COVID-19: Opening Doors and Hearts to COVID-Positive Patients
Setting policies and procedures for inpatient units during the COVID-19 pandemic represented one of the most challenging issues for hospice providers across the country. With both freestanding hospice inpatient care centers and units housed within area hospitals, Ohio’s Hospice needed to create policies not just to ensure the safety of patients, staff and visitors, but also to respect the policies of host hospitals, as appropriate, follow the known science, and reflect the special circumstances of caring for patients with a limited time to live.
Whether to admit COVID-positive patients was one of the first and most critical questions hospices faced. For Ohio’s Hospice, the answer was: “Of course.” This proved to be as important to area hospitals, skilled nursing and assisted living facilities as it was to hospice patients and their loved ones.
Christy Michaels, MSW, LISWS, APHSW-C, director of Clinical Operations at Ohio’s Hospice LifeCare, reports that their leadership team reached out to the local hospital and assured them that they would be willing to take COVID-positive patients. “If there’s an overflow (of COVID-positive patients), we want to help out any way we can,” Michaels says. “We kept our census low in our inpatient unit just so we’d be able to help out.”
Ohio’s Hospice created isolation units for COVID-positive patients within its inpatient care centers. At a large freestanding care center like Ohio’s Hospice of Dayton, that was a matter of isolating an entire hallway. At a smaller inpatient care center, like at Ohio’s Hospice LifeCare in Wooster, Ohio, welcoming COVID-positive patients was a matter of designating a handful of isolation rooms at the end of a hallway.
To provide the care to COVID-positive patients, Ohio’s Hospice asked for nurses and nursing assistants to volunteer to care for those patients, according to Yvonne Turner, vice president of Clinical Care and chief nursing and care officer for Ohio’s Hospice of Dayton. Social workers and chaplains were allowed on the isolation units only on an as-needed basis, Turner explains, with telehealth visits offered to patients and families as an alternative. For everyone’s safety and well-being, volunteers were not permitted inside the inpatient care centers, she adds.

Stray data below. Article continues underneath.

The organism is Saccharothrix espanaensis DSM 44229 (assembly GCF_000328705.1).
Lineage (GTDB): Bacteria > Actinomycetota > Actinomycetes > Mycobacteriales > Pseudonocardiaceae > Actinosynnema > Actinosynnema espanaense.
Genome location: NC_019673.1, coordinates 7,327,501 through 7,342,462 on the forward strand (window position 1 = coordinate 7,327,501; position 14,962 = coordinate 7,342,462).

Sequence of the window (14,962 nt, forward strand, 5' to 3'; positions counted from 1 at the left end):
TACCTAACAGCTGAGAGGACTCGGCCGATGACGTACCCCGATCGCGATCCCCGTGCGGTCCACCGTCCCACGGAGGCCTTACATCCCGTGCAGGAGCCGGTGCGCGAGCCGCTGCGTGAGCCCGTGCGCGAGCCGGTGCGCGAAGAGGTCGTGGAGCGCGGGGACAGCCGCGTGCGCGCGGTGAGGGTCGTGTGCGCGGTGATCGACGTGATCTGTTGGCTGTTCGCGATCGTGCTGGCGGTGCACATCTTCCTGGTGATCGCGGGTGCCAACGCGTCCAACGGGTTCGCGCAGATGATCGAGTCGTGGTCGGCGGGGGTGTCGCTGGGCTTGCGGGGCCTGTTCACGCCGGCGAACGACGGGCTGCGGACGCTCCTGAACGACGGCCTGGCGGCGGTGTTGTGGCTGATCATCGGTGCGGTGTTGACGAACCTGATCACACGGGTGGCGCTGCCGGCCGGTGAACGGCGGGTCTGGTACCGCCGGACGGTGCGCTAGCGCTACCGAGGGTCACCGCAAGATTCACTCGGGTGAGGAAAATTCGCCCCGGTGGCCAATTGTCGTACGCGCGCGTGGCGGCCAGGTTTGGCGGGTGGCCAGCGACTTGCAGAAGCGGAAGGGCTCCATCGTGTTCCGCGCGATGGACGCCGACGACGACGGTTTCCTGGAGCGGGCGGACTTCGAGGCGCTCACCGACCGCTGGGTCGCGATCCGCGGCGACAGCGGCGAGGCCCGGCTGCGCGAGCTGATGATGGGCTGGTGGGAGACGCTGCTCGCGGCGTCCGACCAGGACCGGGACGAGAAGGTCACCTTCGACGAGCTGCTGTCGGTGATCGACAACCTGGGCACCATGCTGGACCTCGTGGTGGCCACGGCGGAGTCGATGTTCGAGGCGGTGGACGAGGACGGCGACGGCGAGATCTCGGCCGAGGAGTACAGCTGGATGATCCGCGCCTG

Although visitation never was shut down entirely, visitation policies were tightly restricted in the early months of the pandemic and then gradually loosened as more was learned about how the virus is transmitted and as PPE became more readily available. “It was crucial that whatever visitation policies we put into place, they not only provided safety for patients and staff but also allowed us to honor patients at the end of life and allowed them to have as much closure at end of life as possible,” Turner says.
That generally meant only one designated visitor, following strict guidelines for donning and doffing PPE under staff supervision, was allowed for the duration of a patient’s stay. Since visitors were not allowed to leave and return the same day, Ohio’s Hospice provided meals for visitors to enjoy in the patient’s room.
To facilitate video calls with other family members and friends, every patient had access to Ohio’s Hospice-supplied iPads. To make it easy for visitors to have “window visits” with patients, Ohio’s Hospice placed a location ID on the windows of each room so loved ones could easily find a patient’s room.
As much as has been done, there’s more that can be done, Wagner notes. “I was at Ohio’s Hospice of Dayton one day. It was raining. I saw someone with an umbrella standing outside a window in the rain. This was possibly the last time this person would see their loved one. It was so emblematic of what the community was going through. And it reaffirmed for me we have to find ways to do more.”